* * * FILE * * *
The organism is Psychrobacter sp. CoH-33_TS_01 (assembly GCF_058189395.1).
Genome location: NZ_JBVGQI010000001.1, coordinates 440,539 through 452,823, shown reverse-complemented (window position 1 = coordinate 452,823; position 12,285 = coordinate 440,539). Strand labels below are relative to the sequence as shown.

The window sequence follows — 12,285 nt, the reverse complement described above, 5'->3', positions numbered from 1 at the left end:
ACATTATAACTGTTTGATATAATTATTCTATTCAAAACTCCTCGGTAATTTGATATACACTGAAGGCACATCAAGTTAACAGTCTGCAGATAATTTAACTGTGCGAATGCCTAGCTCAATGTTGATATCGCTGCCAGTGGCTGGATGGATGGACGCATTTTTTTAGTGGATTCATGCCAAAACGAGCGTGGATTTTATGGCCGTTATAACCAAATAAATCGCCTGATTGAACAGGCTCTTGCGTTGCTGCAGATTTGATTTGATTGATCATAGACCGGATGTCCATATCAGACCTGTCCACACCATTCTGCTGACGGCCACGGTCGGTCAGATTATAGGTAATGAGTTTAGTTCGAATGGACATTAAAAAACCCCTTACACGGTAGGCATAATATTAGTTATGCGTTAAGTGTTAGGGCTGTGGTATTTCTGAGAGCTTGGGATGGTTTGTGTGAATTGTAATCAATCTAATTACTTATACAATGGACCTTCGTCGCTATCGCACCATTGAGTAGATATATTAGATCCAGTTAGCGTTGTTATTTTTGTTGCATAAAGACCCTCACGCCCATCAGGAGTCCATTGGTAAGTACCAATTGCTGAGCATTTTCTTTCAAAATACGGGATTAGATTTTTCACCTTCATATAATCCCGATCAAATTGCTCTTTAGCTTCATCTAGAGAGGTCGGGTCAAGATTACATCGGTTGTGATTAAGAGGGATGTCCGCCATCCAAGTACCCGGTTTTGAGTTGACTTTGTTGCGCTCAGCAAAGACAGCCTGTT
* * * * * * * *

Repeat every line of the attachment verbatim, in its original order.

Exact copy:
The organism is Psychrobacter sp. CoH-33_TS_01 (assembly GCF_058189395.1).
Genome location: NZ_JBVGQI010000001.1, coordinates 440,539 through 452,823, shown reverse-complemented (window position 1 = coordinate 452,823; position 12,285 = coordinate 440,539). Strand labels below are relative to the sequence as shown.

The window sequence follows — 12,285 nt, the reverse complement described above, 5'->3', positions numbered from 1 at the left end:
ACATTATAACTGTTTGATATAATTATTCTATTCAAAACTCCTCGGTAATTTGATATACACTGAAGGCACATCAAGTTAACAGTCTGCAGATAATTTAACTGTGCGAATGCCTAGCTCAATGTTGATATCGCTGCCAGTGGCTGGATGGATGGACGCATTTTTTTAGTGGATTCATGCCAAAACGAGCGTGGATTTTATGGCCGTTATAACCAAATAAATCGCCTGATTGAACAGGCTCTTGCGTTGCTGCAGATTTGATTTGATTGATCATAGACCGGATGTCCATATCAGACCTGTCCACACCATTCTGCTGACGGCCACGGTCGGTCAGATTATAGGTAATGAGTTTAGTTCGAATGGACATTAAAAAACCCCTTACACGGTAGGCATAATATTAGTTATGCGTTAAGTGTTAGGGCTGTGGTATTTCTGAGAGCTTGGGATGGTTTGTGTGAATTGTAATCAATCTAATTACTTATACAATGGACCTTCGTCGCTATCGCACCATTGAGTAGATATATTAGATCCAGTTAGCGTTGTTATTTTTGTTGCATAAAGACCCTCACGCCCATCAGGAGTCCATTGGTAAGTACCAATTGCTGAGCATTTTCTTTCAAAATACGGGATTAGATTTTTCACCTTCATATAATCCCGATCAAATTGCTCTTTAGCTTCATCTAGAGAGGTCGGGTCAAGATTACATCGGTTGTGATTAAGAGGGATGTCCGCCATCCAAGTACCCGGTTTTGAGTTGACTTTGTTGCGCTCAGCAAAGACAGCCTGTT